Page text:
child carrot.jpg

Political leadership for National Obesity Awareness Week 2018? Fat chance.

It’s National Obesity Awareness Week

It's National Obesity Awareness Week but how many of us know it? And how many of us know that:

• Britain is the most obese country in Europe?
• Childhood obesity is still rising and one in three children leave primary school overweight or obese?
• Obese adults are seven times more likely to develop Type 2 Diabetes?
• Diabetes costs have doubled in a decade to 10% of the NHS budget (that’s £25k every second)?
• Public health budgets to prevent all this are facing annual cuts of hundreds of millions of pounds every year.

Surely this is an issue worthy of political leadership? Surely 2018 is going to be the year we turn this around? Fat chance, as things stand.

5 tests for the Government in 2018

But I am willing to be proved wrong. These are my five tests for the Government in 2018 to prove they do have the political will to reverse childhood obesity as they pledged in their Childhood Obesity Plan over a year ago:

1. Stop raiding prevention budgets: reverse public health cuts that threaten school food programmes like Food for Life that are proven to improve children’s diets.

2. Ensure every Ofsted report rates schools on school food and pupil health and wellbeing – the Government’s promised Healthy Rating Scheme to enable this is 16 months late and may never materialise.

3. Make the newly revised Voluntary Food and Drink Guidelines for Early Years Settings mandatory and give every nursery, children’s centre and childminder access to training so they have a chance of meeting them. They’re currently gathering virtual dust on a Government website.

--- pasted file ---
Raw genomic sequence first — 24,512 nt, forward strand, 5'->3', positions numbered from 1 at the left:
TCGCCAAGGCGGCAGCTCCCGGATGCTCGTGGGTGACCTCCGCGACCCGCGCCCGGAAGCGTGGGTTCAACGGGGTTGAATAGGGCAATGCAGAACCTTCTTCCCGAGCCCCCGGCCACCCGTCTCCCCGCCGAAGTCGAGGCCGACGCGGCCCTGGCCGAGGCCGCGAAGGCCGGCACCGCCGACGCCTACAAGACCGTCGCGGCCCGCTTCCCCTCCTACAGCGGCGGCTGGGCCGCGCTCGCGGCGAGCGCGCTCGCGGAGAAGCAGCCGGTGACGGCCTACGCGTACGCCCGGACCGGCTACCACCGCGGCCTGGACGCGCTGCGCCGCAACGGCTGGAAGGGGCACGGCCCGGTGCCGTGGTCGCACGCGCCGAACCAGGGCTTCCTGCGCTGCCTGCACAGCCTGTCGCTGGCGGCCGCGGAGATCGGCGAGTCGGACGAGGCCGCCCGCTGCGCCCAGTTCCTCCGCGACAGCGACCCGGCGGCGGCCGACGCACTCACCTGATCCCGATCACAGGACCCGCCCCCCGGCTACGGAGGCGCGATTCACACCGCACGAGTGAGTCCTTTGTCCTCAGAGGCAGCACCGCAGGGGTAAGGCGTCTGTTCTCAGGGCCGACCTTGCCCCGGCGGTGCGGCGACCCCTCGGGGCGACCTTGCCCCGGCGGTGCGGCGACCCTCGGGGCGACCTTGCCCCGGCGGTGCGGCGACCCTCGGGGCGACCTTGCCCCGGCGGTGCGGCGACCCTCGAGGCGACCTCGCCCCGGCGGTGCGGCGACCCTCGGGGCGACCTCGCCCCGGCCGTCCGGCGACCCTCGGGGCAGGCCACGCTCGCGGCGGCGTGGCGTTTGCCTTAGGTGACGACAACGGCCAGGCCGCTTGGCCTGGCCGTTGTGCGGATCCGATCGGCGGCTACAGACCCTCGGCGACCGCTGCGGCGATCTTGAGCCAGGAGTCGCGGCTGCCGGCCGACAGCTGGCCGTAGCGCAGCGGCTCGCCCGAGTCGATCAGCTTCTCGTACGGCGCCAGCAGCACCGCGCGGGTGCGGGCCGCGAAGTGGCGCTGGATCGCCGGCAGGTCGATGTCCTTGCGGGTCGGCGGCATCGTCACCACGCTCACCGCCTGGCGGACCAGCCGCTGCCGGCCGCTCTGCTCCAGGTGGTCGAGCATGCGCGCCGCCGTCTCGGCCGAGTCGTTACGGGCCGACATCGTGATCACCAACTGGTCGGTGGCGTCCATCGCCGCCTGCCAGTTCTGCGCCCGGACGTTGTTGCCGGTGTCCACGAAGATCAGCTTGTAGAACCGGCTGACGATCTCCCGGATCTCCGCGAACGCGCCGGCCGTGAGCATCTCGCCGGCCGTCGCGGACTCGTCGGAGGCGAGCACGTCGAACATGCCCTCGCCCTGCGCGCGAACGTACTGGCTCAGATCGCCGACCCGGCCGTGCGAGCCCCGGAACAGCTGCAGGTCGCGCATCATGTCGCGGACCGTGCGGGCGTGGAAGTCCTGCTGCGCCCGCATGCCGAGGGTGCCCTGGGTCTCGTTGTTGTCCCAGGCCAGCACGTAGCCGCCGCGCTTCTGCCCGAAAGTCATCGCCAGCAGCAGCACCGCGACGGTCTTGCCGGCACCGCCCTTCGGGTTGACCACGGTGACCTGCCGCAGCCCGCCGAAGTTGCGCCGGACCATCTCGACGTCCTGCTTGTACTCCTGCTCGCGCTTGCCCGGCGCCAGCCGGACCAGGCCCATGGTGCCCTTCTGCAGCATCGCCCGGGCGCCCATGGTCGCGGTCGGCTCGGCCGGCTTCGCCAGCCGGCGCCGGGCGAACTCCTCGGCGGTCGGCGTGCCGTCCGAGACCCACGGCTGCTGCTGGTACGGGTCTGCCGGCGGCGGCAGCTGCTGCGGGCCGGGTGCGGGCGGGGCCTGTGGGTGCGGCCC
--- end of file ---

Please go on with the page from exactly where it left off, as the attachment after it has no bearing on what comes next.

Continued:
4. Introduce strong controls on junk food price promotions in supermarkets and other high street stores like WHSmith’s.

5. Ensure the NHS practises what it preaches: announce that every hospital will be a beacon of good food by 2020.

A final plea to all obesity campaigners

Let’s not just talk calories, fat and sugar. We all – and children in particular - need nourishment, not just a healthy weight. What we do eat counts as much as what we don’t, for both our mental and physical health, so let’s not pretend that diet drinks and no-sugar chewing gum represent any kind of answer. The UK already eats four times more processed food than fresh. Let’s leave space for policies that help us rediscover the joy of real, fresh, unprocessed food, eaten around a table together.

Add a comment
Please login to post your comment:

Or login with your social media account: